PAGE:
Roe v. Wade’s ruling that the unborn are not legal “persons”, with the resultant understanding that the fetus, considered the mother’s property, can be expelled by the mother’s choice, flies in the face of the biblical view of human life in the womb.
For one thing, scripture sees conception as the moment of our beginning (Genesis 4:1, 21:2, 29:33-35, 30:7; 1 Samuel 1:20; Matthew 1:20, 21). Moreover, scripture shows that before birth we are known, cared for, and loved by God (Psalm 139:13-16; Jeremiah 1:4,5; Ecclesiastes 11:5; Job 31:15).
Take Psalm 139:13-16:
For it was you who formed my inward parts; you knit me together in my mother’s womb. I praise you, for I am fearfully and wonderfully made. Wonderful are your works; that I know very well. My frame was not hidden from you, when I was being made in secret, intricately woven in the depths of the earth. Your eyes beheld my unformed substance. In your book were written all the days that were formed for me, when none of them as yet existed.
Now think of the following questions: Is God concerned about us in our unborn state? Is God involved in our development within the womb? Do we have an identity prior to our birth? Does God have a relationship with the unborn? The answer I hear through Psalm 139 to each of these questions is a resounding “Yes!” The sacred worth of human life in the womb is underscored. And on that basis no such life should be terminated except for the most compelling reasons, one example of which would be saving the mother’s life.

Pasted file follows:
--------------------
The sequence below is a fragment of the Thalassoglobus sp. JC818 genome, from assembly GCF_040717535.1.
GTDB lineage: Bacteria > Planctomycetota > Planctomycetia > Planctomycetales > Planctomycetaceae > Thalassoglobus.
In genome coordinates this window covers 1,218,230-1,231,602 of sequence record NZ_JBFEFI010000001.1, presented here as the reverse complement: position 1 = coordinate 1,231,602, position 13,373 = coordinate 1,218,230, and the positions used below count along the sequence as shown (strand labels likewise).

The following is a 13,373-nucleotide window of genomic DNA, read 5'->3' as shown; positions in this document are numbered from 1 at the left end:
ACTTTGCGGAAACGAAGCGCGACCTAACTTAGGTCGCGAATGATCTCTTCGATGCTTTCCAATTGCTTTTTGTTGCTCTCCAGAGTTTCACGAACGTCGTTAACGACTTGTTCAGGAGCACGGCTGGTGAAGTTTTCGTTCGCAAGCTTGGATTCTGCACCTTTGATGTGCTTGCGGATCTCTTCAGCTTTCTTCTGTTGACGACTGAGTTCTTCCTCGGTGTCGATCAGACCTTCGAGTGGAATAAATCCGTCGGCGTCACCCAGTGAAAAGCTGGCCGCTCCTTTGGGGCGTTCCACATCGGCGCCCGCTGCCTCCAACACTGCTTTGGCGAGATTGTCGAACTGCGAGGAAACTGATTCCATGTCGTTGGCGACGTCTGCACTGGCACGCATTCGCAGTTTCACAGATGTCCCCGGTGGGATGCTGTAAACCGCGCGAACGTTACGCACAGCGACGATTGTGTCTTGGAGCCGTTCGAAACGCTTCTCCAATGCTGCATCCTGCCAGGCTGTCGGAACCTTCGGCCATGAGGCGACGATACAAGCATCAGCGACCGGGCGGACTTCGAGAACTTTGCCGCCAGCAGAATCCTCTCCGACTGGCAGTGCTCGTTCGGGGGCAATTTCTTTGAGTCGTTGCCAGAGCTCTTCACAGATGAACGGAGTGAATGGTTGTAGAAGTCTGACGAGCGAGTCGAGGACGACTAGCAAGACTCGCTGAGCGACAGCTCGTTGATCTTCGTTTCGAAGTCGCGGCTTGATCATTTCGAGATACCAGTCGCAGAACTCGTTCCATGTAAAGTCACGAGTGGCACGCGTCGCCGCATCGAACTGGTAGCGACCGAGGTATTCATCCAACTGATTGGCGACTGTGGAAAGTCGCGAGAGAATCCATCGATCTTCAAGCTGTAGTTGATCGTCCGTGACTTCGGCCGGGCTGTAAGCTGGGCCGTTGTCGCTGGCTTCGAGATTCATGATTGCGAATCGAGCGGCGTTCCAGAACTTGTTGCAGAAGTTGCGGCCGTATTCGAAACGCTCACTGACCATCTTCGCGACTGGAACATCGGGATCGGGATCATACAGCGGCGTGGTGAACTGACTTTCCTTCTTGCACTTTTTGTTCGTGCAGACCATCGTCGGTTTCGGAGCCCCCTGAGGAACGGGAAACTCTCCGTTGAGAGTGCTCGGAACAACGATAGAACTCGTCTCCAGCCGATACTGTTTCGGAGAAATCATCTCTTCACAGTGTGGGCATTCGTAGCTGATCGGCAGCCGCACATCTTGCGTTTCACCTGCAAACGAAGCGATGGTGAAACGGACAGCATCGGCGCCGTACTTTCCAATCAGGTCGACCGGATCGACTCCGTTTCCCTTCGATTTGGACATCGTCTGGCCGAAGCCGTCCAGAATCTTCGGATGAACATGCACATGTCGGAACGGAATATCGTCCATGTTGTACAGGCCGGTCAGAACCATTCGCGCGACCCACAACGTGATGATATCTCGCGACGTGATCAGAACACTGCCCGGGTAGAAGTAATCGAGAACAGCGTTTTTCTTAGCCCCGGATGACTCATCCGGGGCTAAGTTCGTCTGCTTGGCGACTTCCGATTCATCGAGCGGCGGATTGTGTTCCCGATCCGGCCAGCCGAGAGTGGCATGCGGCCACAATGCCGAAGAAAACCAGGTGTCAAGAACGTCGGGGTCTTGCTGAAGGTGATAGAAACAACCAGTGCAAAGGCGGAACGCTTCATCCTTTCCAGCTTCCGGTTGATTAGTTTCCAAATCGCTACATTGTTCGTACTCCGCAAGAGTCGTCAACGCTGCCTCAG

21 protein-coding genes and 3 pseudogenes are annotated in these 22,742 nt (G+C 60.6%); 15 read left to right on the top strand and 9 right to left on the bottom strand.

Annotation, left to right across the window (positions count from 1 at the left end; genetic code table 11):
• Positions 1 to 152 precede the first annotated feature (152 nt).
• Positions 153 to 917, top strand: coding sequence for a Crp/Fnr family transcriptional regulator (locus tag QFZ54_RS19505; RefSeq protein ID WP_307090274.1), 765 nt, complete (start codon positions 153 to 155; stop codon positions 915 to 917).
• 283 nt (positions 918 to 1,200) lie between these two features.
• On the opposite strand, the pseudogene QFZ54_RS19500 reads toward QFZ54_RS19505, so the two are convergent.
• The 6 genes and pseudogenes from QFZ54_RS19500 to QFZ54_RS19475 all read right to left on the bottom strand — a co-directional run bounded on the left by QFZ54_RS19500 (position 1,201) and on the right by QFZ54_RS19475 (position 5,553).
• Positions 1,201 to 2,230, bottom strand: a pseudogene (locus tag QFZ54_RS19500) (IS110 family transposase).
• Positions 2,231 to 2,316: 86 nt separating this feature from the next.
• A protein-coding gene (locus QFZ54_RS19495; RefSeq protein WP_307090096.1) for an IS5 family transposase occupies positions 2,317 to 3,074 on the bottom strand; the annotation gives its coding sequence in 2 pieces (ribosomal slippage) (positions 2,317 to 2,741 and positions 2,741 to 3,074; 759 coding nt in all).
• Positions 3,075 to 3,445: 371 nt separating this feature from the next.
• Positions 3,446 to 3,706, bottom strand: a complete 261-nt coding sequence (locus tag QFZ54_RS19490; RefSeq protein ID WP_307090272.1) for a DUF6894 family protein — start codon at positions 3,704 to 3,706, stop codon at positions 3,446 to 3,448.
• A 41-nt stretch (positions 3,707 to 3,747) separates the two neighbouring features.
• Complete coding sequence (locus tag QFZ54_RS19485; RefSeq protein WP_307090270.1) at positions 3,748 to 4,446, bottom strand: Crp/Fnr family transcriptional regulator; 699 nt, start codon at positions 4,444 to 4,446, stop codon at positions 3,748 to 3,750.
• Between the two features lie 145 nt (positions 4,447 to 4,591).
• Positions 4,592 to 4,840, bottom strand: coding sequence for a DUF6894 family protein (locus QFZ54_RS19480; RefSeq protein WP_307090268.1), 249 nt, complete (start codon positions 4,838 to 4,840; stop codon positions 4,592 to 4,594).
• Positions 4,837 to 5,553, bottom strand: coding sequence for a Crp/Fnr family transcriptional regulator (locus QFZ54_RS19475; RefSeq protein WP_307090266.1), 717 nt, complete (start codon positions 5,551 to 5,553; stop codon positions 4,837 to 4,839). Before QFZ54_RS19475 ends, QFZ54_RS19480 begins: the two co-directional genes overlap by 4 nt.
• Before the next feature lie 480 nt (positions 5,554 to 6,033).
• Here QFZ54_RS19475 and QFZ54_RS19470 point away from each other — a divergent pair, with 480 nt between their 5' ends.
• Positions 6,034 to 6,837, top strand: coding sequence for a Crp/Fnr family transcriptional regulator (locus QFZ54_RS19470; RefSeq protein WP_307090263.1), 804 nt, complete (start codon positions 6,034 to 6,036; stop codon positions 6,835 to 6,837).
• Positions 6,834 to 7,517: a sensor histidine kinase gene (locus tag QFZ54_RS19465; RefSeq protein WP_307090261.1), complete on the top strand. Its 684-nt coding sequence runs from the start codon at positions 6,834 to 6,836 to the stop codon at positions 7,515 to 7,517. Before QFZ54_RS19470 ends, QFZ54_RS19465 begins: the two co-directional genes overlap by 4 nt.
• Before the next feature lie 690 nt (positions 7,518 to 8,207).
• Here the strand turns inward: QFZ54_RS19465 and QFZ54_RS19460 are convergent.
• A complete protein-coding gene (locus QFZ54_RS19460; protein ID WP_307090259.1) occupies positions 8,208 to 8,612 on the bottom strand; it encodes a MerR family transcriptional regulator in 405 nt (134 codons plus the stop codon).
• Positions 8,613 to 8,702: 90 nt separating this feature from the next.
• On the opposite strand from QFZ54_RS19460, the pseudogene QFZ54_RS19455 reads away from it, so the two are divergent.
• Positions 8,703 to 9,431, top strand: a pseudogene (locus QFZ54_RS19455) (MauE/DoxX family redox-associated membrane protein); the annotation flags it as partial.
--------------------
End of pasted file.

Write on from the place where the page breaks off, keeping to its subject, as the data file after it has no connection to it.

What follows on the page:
As for predicating the legitimacy of abortion on the woman’s “right to choose”, this, too, flies in the face of a biblical understanding: namely, whom we, men as well as women, are accountable to. We are not our own (1 Corinthians 6:19). We do not own ourselves or our bodies. “It is he that made us, and we are his …” (Psalm 100:3). As a steward, then, of what has been entrusted me, I am not answerable to myself for the choices I make, especially one as weighty as taking a human life. I am answerable to the author of life. He is sovereign, after all, and I should make my decisions on my best understanding of his will.